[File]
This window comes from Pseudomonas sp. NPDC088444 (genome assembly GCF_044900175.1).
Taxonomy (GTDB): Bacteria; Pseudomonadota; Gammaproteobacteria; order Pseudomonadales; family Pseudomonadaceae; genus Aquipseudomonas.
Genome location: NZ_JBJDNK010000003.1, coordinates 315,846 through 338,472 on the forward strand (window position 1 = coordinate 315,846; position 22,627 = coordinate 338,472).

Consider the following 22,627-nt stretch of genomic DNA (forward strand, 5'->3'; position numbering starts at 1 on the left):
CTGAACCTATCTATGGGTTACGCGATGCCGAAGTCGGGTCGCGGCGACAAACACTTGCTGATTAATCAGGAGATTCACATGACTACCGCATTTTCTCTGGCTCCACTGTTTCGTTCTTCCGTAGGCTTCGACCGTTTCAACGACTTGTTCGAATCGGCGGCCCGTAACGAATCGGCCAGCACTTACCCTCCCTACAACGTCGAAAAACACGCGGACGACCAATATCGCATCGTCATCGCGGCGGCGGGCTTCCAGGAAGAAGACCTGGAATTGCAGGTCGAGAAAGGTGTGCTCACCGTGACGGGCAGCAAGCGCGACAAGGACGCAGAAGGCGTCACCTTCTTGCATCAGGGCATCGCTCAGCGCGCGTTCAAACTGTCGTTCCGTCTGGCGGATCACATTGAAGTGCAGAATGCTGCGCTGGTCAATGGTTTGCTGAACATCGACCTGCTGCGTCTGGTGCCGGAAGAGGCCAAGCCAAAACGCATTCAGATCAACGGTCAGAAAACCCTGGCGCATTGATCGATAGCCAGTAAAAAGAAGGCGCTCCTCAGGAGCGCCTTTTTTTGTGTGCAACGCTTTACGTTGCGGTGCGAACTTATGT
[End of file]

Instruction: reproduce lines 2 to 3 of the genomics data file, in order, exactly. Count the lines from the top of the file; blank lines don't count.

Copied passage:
Taxonomy (GTDB): Bacteria; Pseudomonadota; Gammaproteobacteria; order Pseudomonadales; family Pseudomonadaceae; genus Aquipseudomonas.
Genome location: NZ_JBJDNK010000003.1, coordinates 315,846 through 338,472 on the forward strand (window position 1 = coordinate 315,846; position 22,627 = coordinate 338,472).